“It was a wonderful opportunity to relocate to the sunshine state and train a nice team of horses for our Queensland family. Wow that was nearly 50 years ago. I remember they bought and owned the very good race mare Town Royal, who boasted a very powerful sprint.”

“She raced in the 1987 Inter Dominion in Christchurch, running third in a heat in the year when My Lightning Blue and Jim O’Sullivan won it. It was an honour to train and drive such a good one like her” Cain said.

He said it was right up there with his first driving success behind Beau Scott in 1975.

“I trained my first winner in 1977 but drove a few before then. I remember we came up to Tweed Heads a few years before the permanent shift and that horse has always stuck with me. I’ve got a lot of happy memories from Tweed Heads.”

“Town Royal held records there and Our Welkinson still holds the track record there. He was a lovely horse we imported from New Zealand. Both he and Cotton Hall, who my sister trained, won at the last ever meeting at Tweed Heads” Cain said.

Littlelioneljames shortly after notching up Errol Cain’s first win of 2024 at Redcliffe Paceway on February 29. His wife, Debra, and two children – Alex and Leonard – are also pictured. DAN COSTELLO PHOTO.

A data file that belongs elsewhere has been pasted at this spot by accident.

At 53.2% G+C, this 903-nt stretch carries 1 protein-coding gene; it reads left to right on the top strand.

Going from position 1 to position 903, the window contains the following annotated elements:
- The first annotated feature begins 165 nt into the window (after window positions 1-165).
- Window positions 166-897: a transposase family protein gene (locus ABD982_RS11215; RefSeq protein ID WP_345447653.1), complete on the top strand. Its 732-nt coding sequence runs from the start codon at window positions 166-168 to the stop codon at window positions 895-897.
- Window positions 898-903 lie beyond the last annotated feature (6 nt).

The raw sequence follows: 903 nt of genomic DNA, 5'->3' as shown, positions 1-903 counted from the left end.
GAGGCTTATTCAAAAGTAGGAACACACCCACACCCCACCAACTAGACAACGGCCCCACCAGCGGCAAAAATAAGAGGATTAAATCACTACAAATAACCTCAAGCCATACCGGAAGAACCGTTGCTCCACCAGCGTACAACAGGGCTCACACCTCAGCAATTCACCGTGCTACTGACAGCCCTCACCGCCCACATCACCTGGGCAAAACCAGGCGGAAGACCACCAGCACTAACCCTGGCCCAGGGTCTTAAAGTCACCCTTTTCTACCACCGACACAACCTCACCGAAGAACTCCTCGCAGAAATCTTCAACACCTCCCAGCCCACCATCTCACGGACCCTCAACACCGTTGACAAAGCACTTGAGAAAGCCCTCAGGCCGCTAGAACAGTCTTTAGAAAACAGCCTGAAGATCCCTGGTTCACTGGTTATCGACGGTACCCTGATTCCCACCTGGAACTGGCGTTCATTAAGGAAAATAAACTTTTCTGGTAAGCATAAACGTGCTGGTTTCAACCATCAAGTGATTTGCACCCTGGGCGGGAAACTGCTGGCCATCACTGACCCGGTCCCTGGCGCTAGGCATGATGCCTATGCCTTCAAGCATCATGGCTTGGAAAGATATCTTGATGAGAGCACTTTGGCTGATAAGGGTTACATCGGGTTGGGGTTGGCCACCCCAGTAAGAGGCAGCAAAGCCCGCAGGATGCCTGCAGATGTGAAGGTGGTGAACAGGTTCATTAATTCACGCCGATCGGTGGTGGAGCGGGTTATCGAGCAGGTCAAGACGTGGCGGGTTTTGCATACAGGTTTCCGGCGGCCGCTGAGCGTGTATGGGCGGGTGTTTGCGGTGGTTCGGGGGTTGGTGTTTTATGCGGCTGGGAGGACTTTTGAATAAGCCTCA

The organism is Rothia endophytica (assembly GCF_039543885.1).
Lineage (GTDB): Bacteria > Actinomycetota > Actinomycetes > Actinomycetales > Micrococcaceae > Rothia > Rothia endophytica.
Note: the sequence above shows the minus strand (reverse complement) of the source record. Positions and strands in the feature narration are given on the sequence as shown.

“Gee I miss that track. There were a lot of happy memories there. It’s a shame the country tracks have almost all gone in Queensland,” he added.

The Cains moved to their larger 80-acre property that they train from currently at Calvert just under three years ago. Calvert is a rural town in the Ipswich region just outside of Rosewood. In 2016 it had a population of 313.

Cain’s top-10 stake-earners (as a trainer) since 1982 have been:

1) Oliver Winkle 19 wins and $107,102; 2) Littlelioneljames 12 and $93,540; 3) Spring Grove Left 22 and $83,220; 4) I Am Sam four and $57,632; 5) Viking’s Memory 22 and $50,527; 6) Town Royal 11 and $44,519; 7) Modern Thought seven and $37,892; 8) Our Wilkinson 13 wins and $32,346; 9) Most Happy Sam 9 wins and $27,611; 10) Abbe Lu 13 wins and $21,150.

Photo Finish
Royal Winkle notches up win number three from start number 19 in race seven at Redcliffe Paceway on Thursday (April 4). The Errol Cain-trained and Leonard Cain-driven 5yo Lincoln Royal gelding won by an increasing 12.5 metres.